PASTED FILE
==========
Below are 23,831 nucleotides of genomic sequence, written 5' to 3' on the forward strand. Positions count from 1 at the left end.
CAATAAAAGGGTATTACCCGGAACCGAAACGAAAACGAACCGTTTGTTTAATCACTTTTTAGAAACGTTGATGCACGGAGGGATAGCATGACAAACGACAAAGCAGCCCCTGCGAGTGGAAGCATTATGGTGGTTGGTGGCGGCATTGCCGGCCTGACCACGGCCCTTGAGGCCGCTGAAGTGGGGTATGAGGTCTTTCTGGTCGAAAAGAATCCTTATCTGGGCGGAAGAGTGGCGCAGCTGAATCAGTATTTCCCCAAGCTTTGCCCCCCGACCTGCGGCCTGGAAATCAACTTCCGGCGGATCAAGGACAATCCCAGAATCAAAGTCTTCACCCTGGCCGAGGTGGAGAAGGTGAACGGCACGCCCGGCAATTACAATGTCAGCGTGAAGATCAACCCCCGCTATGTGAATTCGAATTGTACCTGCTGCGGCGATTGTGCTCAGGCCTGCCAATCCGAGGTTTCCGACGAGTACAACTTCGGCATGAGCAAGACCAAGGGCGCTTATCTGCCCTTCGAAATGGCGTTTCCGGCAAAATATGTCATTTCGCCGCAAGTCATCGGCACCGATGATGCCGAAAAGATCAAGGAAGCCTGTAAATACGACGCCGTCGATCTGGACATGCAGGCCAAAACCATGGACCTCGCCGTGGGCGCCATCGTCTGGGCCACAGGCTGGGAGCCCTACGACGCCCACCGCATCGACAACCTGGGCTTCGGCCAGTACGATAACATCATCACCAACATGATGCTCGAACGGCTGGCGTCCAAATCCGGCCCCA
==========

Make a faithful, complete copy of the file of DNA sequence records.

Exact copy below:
Below are 23,831 nucleotides of genomic sequence, written 5' to 3' on the forward strand. Positions count from 1 at the left end.
CAATAAAAGGGTATTACCCGGAACCGAAACGAAAACGAACCGTTTGTTTAATCACTTTTTAGAAACGTTGATGCACGGAGGGATAGCATGACAAACGACAAAGCAGCCCCTGCGAGTGGAAGCATTATGGTGGTTGGTGGCGGCATTGCCGGCCTGACCACGGCCCTTGAGGCCGCTGAAGTGGGGTATGAGGTCTTTCTGGTCGAAAAGAATCCTTATCTGGGCGGAAGAGTGGCGCAGCTGAATCAGTATTTCCCCAAGCTTTGCCCCCCGACCTGCGGCCTGGAAATCAACTTCCGGCGGATCAAGGACAATCCCAGAATCAAAGTCTTCACCCTGGCCGAGGTGGAGAAGGTGAACGGCACGCCCGGCAATTACAATGTCAGCGTGAAGATCAACCCCCGCTATGTGAATTCGAATTGTACCTGCTGCGGCGATTGTGCTCAGGCCTGCCAATCCGAGGTTTCCGACGAGTACAACTTCGGCATGAGCAAGACCAAGGGCGCTTATCTGCCCTTCGAAATGGCGTTTCCGGCAAAATATGTCATTTCGCCGCAAGTCATCGGCACCGATGATGCCGAAAAGATCAAGGAAGCCTGTAAATACGACGCCGTCGATCTGGACATGCAGGCCAAAACCATGGACCTCGCCGTGGGCGCCATCGTCTGGGCCACAGGCTGGGAGCCCTACGACGCCCACCGCATCGACAACCTGGGCTTCGGCCAGTACGATAACATCATCACCAACATGATGCTCGAACGGCTGGCGTCCAAATCCGGCCCCA